8. Money by Rob Moore
I did not get a huge amount of practical information out of this book, but much like I have said about other money-based books it is more about immersing oneself in the subject. Hearing the same information from different voices helps reinforce the message. I think the most interesting part of this book was the section focusing on the history and development of money, and the reinforcement of the message that all money starts as a thought or idea that becomes tangible with the right application of action and will. A good book overall.
9. Think and Grow Rich by Napoleon Hill
The original version of this book was published over eighty years ago but it still remains relevant. Many of the messages contained in the book are timeless. Again, this is a book I read because of the number of successful people I have seen recommend it. There are parts of the book that are a little slow but much of it is captivating. It is definitely a product of its time and some of the messages are a little dated, but there are still many valuable lessons that can be taken from this book. Give it a chance.
10. 12 Strong
I listened to this on Audible, which is a fantastic service. I really regret not sampling this book before downloading it because the narrator just annoyed me. Don’t know the guy and for all I know he’s a cool dude but his voice grated on me. The book itself was interesting but not as much as I’d hoped. There were some amusing anecdotes about the preparations for deployment into Afghanistan but the narrative was confusing. Perhaps this was a result of listening to the book rather than reading it. It may also have been confused because it was not told in a linear fashion. I was excited to start this book but I was relieved more than anything to finish it. The soldiers who lived through this, and those who gave their lives, will always have my respect. The bravery, courage and sacrifice demands nothing less. I just don’t think this was the best medium to experience their story.
11. Enlightenment Now by Steven Pinker
Another book I listened to rather than reading. This book was thoroughly enjoyed as I walked up and down the coast in Malta earlier this year. Steven Pinker looks at everything from food, to medicine, to energy production, to murder and war and makes a convincing argument that, despite the media hype, there has never been a better time to be alive in the developed world. My almost every measure life is getting better in the developed world. This book was as fascinating as it was reassuring. For once a book’s title manages to encapsulate the entire message in just two words. You have to read this book.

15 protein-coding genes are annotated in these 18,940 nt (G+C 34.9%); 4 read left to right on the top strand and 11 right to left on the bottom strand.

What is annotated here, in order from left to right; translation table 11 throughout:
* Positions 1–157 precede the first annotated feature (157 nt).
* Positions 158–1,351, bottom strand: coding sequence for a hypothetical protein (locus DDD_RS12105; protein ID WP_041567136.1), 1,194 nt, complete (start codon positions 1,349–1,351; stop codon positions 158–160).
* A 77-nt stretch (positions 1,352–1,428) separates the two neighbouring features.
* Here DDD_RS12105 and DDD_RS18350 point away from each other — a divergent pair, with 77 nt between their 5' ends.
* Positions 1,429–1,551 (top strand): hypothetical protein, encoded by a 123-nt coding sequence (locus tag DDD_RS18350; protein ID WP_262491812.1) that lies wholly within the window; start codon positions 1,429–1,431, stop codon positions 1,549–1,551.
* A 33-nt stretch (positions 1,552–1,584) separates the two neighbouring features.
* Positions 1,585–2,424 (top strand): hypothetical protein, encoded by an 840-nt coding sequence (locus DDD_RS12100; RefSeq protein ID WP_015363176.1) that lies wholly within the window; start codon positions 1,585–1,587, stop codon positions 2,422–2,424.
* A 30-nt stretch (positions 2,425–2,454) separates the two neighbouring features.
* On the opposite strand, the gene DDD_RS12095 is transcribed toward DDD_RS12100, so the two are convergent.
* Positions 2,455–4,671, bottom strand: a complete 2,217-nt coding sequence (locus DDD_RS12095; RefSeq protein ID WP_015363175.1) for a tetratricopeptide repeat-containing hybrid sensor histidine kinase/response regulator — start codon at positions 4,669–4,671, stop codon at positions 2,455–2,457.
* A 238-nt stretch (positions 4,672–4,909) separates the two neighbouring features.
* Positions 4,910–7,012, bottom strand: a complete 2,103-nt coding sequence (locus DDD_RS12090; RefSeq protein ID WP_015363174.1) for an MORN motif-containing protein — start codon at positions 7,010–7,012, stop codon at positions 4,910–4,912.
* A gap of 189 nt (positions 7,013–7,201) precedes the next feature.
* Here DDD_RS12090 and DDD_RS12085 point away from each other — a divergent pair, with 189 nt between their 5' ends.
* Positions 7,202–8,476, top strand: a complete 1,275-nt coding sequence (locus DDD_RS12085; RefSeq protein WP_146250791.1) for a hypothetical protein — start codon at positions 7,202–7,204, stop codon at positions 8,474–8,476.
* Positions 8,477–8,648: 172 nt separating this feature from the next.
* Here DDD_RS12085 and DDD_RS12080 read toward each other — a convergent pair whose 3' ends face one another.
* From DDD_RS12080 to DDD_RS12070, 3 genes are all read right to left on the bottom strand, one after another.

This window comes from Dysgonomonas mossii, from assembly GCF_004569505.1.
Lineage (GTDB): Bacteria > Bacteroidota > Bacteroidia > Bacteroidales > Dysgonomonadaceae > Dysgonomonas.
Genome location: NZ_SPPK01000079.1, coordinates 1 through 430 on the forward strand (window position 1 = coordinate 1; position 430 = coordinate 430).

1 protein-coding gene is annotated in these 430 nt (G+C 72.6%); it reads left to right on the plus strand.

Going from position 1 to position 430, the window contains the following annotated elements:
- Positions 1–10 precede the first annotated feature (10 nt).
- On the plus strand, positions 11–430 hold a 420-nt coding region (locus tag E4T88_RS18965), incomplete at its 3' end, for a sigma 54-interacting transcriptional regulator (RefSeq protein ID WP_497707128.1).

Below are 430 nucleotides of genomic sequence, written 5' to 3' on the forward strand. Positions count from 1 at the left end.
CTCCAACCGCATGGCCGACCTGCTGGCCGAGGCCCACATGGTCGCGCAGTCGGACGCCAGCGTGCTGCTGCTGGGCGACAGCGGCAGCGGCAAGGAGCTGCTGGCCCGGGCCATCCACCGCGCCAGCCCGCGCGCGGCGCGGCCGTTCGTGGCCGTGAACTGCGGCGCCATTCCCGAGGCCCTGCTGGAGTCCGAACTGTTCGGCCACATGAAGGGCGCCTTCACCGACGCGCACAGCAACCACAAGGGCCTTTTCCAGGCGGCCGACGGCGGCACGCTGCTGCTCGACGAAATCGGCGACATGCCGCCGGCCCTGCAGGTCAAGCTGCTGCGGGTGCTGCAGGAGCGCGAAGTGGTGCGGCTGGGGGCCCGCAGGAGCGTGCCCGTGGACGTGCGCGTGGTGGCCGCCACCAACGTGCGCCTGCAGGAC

12. FU Money by Dan Lok
Dan Lok has a very upfront style that can be a little off putting at first. It’s an interesting book but lacks any real specific direction. Dan Lok has done well for himself and that’s great for him. I can’t help but feel like this book is a giant pat on the back from Dan Lok to Dan Lok. I like the idea of having a target to aim for, financially speaking, like an amount of money with which you will be happy living from. It’s maybe the only bit of definitive advice that comes from the book; work out how much money you spend on your needs, wants and luxuries and then start working towards accumulating that money, preferably from passive income.
13. The Handmaid’s Tale by Margaret Atwood
With the TV show taking off I was determined to avoid any and all spoilers for the show until I had chance to read the book. I smashed the book very quickly. In many ways it is the spiritual sibling to George Orwell’s Nineteen Eighty-Four. It’s a book that leaves you feeling thoroughly drained. It’s also a very important commentary on how society can change little by little until the freedoms you took for granted are snatched away. The book is quite different from the show, and I think the show has done a very respectable job in updating the material to a modern setting. If you are a fan of the show I would recommend the book. If you are thinking of watching the show I would suggest you read the book first.
14. A Line Made By Walking by Sara Baume
I started this book not knowing anything about the author. I didn’t even know what the book was about. It was recommended to me in vague terms with some mention of it being loosely about art. As I read the book I could not decide if this was a work of fiction or autobiographical. It was different. I still can’t decide if I liked the book or not. It was challenging. I do like how the book approaches mental illness though. I’m hesitant to say too much about this book because I think it should be experienced in the way I experienced it.
Critic. Writer. Thinker. Observer. Creator of nowwelive.com.